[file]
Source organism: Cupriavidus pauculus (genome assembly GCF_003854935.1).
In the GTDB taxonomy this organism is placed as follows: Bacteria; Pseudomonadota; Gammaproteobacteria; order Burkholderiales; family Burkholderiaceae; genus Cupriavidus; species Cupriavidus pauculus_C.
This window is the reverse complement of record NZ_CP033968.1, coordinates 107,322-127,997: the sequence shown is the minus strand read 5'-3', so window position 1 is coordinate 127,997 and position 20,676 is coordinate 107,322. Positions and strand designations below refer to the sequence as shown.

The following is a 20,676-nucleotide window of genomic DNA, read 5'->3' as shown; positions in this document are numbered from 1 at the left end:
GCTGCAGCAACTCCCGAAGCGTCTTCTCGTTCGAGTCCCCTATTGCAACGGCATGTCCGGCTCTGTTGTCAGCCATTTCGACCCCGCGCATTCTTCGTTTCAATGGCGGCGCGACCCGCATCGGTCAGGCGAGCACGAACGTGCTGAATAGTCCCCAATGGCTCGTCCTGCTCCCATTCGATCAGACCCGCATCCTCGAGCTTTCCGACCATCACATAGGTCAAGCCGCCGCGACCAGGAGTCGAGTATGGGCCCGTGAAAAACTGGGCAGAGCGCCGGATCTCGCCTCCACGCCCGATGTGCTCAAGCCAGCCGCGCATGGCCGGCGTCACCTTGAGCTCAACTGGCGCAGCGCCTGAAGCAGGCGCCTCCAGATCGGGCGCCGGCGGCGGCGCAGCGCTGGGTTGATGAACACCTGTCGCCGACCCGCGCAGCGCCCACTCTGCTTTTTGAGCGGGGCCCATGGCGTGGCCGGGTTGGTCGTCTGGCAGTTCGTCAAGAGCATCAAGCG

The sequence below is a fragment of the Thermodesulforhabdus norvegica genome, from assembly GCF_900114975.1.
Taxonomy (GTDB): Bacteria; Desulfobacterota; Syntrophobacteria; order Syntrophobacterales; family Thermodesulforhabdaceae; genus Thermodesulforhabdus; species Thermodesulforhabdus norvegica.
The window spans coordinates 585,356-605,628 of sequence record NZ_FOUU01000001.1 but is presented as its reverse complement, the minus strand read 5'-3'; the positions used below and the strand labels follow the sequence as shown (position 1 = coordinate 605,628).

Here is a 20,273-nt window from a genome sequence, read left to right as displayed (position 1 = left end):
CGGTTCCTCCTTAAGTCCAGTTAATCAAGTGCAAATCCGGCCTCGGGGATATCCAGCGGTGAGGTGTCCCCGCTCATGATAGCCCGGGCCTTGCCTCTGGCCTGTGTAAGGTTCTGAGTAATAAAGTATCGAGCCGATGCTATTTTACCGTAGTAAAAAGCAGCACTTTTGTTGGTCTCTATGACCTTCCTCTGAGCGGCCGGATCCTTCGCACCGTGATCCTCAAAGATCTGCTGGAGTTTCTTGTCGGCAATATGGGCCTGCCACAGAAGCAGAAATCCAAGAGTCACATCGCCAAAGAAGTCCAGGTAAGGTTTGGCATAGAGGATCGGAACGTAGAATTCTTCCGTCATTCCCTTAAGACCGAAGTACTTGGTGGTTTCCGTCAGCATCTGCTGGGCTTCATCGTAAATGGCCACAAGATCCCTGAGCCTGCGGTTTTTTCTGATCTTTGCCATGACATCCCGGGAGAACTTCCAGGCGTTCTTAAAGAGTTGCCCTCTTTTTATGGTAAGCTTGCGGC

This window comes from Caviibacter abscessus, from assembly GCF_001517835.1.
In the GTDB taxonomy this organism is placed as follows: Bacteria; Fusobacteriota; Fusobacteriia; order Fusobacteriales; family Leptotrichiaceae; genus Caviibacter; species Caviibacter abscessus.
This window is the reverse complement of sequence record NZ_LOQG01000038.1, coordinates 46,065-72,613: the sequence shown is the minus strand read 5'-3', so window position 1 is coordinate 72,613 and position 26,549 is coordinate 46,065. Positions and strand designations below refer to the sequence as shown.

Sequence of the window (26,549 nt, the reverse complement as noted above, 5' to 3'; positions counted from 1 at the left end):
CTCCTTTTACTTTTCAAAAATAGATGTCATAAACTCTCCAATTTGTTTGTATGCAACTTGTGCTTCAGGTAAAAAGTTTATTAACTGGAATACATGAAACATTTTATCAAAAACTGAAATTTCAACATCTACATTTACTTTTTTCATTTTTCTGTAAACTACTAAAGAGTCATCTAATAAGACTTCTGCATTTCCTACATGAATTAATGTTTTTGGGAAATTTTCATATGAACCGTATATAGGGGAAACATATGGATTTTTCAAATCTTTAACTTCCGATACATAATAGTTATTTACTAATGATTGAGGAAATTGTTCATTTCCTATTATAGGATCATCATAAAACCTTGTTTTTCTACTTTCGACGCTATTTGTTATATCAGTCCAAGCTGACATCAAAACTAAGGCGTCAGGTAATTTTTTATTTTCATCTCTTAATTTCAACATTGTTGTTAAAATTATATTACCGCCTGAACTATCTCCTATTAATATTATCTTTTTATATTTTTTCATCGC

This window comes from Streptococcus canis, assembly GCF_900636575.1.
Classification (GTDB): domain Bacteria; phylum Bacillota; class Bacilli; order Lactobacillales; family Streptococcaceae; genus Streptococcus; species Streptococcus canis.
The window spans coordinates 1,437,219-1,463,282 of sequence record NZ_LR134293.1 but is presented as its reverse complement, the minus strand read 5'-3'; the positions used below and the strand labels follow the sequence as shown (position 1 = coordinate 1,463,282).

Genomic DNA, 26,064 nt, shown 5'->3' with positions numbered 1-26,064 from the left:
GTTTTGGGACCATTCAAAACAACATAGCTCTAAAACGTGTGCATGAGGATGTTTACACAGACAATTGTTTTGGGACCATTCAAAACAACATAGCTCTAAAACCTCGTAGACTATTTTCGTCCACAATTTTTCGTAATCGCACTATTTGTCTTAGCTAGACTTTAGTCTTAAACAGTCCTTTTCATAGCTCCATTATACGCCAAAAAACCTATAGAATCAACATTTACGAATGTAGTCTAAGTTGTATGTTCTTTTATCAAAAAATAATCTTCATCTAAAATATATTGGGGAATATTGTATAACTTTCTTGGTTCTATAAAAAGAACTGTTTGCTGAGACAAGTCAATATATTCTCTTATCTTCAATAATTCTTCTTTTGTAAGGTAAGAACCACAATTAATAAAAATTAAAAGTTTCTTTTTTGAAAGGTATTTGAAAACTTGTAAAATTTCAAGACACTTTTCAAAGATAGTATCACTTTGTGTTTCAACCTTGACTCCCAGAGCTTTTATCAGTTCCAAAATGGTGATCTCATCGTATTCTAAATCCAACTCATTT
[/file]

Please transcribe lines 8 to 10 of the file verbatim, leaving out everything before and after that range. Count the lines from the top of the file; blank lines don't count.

The window spans coordinates 585,356-605,628 of sequence record NZ_FOUU01000001.1 but is presented as its reverse complement, the minus strand read 5'-3'; the positions used below and the strand labels follow the sequence as shown (position 1 = coordinate 605,628).

Here is a 20,273-nt window from a genome sequence, read left to right as displayed (position 1 = left end):
CGGTTCCTCCTTAAGTCCAGTTAATCAAGTGCAAATCCGGCCTCGGGGATATCCAGCGGTGAGGTGTCCCCGCTCATGATAGCCCGGGCCTTGCCTCTGGCCTGTGTAAGGTTCTGAGTAATAAAGTATCGAGCCGATGCTATTTTACCGTAGTAAAAAGCAGCACTTTTGTTGGTCTCTATGACCTTCCTCTGAGCGGCCGGATCCTTCGCACCGTGATCCTCAAAGATCTGCTGGAGTTTCTTGTCGGCAATATGGGCCTGCCACAGAAGCAGAAATCCAAGAGTCACATCGCCAAAGAAGTCCAGGTAAGGTTTGGCATAGAGGATCGGAACGTAGAATTCTTCCGTCATTCCCTTAAGACCGAAGTACTTGGTGGTTTCCGTCAGCATCTGCTGGGCTTCATCGTAAATGGCCACAAGATCCCTGAGCCTGCGGTTTTTTCTGATCTTTGCCATGACATCCCGGGAGAACTTCCAGGCGTTCTTAAAGAGTTGCCCTCTTTTTATGGTAAGCTTGCGGC